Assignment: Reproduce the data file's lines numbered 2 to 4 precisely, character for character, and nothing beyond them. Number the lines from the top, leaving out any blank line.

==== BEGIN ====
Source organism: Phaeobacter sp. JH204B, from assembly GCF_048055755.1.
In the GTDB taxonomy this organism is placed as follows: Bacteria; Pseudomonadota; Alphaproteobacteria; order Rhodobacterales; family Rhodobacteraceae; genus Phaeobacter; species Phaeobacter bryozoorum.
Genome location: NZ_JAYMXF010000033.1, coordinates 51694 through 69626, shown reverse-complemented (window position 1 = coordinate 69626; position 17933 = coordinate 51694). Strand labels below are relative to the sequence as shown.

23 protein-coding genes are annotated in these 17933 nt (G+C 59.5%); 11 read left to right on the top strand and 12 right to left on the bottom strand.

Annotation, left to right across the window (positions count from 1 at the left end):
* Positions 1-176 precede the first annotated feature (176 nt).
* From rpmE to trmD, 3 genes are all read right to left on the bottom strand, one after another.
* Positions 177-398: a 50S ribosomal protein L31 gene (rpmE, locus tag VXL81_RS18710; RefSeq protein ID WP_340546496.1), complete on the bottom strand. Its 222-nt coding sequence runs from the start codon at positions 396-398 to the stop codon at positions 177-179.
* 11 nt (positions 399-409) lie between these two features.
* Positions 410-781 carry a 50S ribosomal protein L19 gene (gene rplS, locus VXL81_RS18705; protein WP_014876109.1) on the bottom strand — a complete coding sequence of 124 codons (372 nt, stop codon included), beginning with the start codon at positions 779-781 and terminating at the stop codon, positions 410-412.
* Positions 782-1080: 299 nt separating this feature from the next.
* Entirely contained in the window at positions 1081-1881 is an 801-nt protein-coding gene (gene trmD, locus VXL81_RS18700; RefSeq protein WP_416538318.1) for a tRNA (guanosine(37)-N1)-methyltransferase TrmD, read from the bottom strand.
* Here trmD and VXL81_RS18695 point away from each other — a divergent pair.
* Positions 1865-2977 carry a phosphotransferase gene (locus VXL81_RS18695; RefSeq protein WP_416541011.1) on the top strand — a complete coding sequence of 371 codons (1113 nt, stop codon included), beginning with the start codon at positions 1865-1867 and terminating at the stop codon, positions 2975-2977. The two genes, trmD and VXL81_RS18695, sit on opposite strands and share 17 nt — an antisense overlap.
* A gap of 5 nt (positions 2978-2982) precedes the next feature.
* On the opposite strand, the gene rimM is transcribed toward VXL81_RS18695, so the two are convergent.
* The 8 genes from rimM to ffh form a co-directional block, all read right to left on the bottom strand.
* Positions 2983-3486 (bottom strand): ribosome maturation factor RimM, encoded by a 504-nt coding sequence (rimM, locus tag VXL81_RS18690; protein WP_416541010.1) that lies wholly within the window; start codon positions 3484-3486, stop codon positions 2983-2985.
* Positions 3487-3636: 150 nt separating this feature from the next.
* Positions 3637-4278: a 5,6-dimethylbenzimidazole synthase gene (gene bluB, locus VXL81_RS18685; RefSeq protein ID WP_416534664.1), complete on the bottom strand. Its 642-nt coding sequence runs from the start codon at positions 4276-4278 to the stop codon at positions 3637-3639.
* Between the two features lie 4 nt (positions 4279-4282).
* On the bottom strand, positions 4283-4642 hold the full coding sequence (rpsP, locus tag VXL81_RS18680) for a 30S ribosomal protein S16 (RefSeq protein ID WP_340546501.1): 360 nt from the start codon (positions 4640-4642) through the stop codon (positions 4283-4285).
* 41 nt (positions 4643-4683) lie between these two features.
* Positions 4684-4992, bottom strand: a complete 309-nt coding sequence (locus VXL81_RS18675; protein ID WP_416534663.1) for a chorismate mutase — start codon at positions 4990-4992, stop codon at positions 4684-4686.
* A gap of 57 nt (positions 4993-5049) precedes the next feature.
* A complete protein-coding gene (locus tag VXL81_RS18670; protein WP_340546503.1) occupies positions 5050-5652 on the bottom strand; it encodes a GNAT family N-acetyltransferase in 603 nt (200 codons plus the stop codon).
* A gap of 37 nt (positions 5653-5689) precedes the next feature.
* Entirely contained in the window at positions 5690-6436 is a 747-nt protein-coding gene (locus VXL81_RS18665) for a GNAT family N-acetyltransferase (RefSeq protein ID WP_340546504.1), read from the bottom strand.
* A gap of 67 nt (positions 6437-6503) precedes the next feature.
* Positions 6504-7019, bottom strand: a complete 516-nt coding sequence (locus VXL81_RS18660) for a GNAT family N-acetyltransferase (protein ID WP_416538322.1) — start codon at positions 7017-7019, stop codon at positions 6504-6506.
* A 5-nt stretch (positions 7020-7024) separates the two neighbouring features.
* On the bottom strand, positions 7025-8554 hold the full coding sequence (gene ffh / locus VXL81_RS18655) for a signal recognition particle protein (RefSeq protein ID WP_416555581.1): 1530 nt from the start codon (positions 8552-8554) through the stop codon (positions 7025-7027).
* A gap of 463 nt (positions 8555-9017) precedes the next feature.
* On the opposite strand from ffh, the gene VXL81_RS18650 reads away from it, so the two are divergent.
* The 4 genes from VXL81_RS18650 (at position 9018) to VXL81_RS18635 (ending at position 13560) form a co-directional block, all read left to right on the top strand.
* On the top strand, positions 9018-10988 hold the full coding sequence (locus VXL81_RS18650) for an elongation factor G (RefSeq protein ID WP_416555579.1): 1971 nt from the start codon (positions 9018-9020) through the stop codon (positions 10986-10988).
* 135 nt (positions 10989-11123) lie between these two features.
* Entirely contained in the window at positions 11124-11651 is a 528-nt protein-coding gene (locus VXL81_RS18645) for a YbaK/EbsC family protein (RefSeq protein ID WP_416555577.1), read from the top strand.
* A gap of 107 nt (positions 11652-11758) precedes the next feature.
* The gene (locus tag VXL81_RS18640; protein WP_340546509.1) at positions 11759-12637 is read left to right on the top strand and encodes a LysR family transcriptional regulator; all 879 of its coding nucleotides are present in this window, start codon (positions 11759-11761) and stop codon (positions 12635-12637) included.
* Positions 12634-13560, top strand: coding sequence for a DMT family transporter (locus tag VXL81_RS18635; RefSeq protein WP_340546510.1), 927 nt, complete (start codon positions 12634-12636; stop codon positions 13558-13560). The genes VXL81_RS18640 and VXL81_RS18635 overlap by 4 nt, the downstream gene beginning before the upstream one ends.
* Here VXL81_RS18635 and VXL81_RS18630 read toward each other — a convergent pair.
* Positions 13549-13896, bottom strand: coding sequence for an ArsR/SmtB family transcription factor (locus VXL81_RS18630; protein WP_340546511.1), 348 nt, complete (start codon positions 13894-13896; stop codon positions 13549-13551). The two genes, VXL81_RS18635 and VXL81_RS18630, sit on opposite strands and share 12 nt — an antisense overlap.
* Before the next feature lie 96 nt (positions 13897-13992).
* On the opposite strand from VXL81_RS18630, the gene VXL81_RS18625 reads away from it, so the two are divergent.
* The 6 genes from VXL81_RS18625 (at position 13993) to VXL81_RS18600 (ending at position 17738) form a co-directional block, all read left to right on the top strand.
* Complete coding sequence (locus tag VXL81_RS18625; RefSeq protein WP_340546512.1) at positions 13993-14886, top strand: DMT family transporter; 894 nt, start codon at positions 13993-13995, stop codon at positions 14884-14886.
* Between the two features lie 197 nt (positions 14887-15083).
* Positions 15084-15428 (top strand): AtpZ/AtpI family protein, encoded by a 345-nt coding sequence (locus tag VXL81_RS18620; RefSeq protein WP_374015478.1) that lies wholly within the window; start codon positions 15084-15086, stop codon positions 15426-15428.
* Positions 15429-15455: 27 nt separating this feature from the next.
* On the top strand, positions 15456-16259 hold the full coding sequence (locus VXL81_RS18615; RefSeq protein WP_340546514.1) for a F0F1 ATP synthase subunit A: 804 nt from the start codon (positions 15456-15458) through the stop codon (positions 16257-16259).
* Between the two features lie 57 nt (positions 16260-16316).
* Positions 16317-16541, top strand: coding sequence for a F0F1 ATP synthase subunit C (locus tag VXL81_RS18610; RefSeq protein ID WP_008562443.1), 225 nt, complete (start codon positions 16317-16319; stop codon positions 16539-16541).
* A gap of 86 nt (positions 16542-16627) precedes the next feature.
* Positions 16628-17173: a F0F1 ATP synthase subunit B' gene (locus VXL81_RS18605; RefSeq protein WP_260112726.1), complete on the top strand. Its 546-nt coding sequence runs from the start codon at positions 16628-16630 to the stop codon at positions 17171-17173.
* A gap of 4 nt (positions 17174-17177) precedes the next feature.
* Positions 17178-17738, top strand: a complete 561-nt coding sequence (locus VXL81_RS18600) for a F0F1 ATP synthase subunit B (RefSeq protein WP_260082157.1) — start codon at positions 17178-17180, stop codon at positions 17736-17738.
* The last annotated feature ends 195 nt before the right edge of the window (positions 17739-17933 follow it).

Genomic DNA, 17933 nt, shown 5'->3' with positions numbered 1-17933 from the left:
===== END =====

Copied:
In the GTDB taxonomy this organism is placed as follows: Bacteria; Pseudomonadota; Alphaproteobacteria; order Rhodobacterales; family Rhodobacteraceae; genus Phaeobacter; species Phaeobacter bryozoorum.
Genome location: NZ_JAYMXF010000033.1, coordinates 51694 through 69626, shown reverse-complemented (window position 1 = coordinate 69626; position 17933 = coordinate 51694). Strand labels below are relative to the sequence as shown.

23 protein-coding genes are annotated in these 17933 nt (G+C 59.5%); 11 read left to right on the top strand and 12 right to left on the bottom strand.